A recent HBR piece sheds light on the challenges most companies face in their quest to create a data-driven culture and how to help overcome them. Whether your company is well on its way to being data driven or just getting started at building a data culture, you’re likely to benefit from the 10 steps outlined in the article, including:
- Data-driven culture starts at the (very) top. Top management at companies with data-driven cultures typically require that decisions be “anchored in data.” According to the article, “The example set by a few at the top can catalyze substantial shifts in company-wide norms.”
- Choose metrics with care—and cunning. Managers should choose metrics that matter for their business—and be able to effectively measure them. By setting clear expectations by setting the metric employees are expected to use, managers can “exert a powerful effect” on employee behavior.
- Don’t pigeonhole your data scientists. Breakdown the boundaries between data scientists and the business. Moving staff from centers of excellence to line positions and requiring all employees to be “code-literate” are examples of how companies are overcoming this challenge.
- Fix basic data-access issues quickly. According to the HBR article, even the most basic data is inaccessible across the company. One strategy to help overcome this problem is to provide broader employee access to a limited number of data sets and metrics at a time, ensuring people have a clear understanding of its value and why it’s important for the business.
- Quantify uncertainty. Requiring employees to understand and quantify uncertainty helps ensure the use of reliable and broad data sets for better accuracy. This also forces employees to experiment more and leads to smarter decisions.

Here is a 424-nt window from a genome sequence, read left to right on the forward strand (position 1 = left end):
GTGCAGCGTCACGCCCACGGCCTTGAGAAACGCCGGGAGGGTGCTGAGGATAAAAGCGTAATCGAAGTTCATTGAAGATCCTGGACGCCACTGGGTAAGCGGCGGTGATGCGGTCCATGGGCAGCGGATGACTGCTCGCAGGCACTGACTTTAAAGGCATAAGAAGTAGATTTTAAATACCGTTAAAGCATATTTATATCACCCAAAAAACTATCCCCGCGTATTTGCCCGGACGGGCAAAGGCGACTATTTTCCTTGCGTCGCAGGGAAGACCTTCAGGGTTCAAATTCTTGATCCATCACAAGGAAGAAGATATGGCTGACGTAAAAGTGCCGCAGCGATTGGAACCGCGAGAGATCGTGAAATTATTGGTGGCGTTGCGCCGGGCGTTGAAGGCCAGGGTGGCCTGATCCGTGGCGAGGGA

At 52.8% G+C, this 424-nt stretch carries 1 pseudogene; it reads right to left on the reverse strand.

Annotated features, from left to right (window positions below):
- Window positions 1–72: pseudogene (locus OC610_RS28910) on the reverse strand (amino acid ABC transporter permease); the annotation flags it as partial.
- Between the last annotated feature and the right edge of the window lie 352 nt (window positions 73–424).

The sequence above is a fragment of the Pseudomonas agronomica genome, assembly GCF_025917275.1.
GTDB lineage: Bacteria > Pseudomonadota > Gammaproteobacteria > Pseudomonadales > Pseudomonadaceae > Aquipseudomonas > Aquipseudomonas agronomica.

- Make proofs of concept simple and robust, not fancy and brittle. To separate promising ideas from more practical ones, companies should employ proof of concepts that include viability in production to ensure success. One way to do this is to start simple and increase sophistication over time.
- Specialized training should be offered just in time. According to the article, “Many companies invest in ‘big bang’ training efforts, only for employees to rapidly forget what they’ve learned if they haven’t put it to use right away.” Rather, companies should focus on training that is needed now and can be applied immediately to advance a data culture.
- Use analytics to help employees, not just customers. Apply data analytics in ways that benefit employees, not just customers. According to the article, this can be achieved by looking for ways to revamp work, saving time, helping avoid rework, or getting frequently-needed information.
- Be willing to trade flexibility for consistency—at least in the short term. Companies can waste countless hours trying to rationalize inconsistent data, different metrics, and favorite programming languages. To overcome this and contribute to consistency of data usage and metrics across the business, executives can mandate the usage of specific metrics and programming languages.
- Get in the habit of explaining analytical choices. Since they may be several solutions to a single problem, it’s important for employees to be able to clearly communicate and make tradeoffs. According to the article, “It’s a good idea to ask teams how they approached a problem, what alternatives they considered, what they understood the tradeoffs to be, and why they chose one approach over another.”
To learn more, including examples from across industries, read the complete HBR article.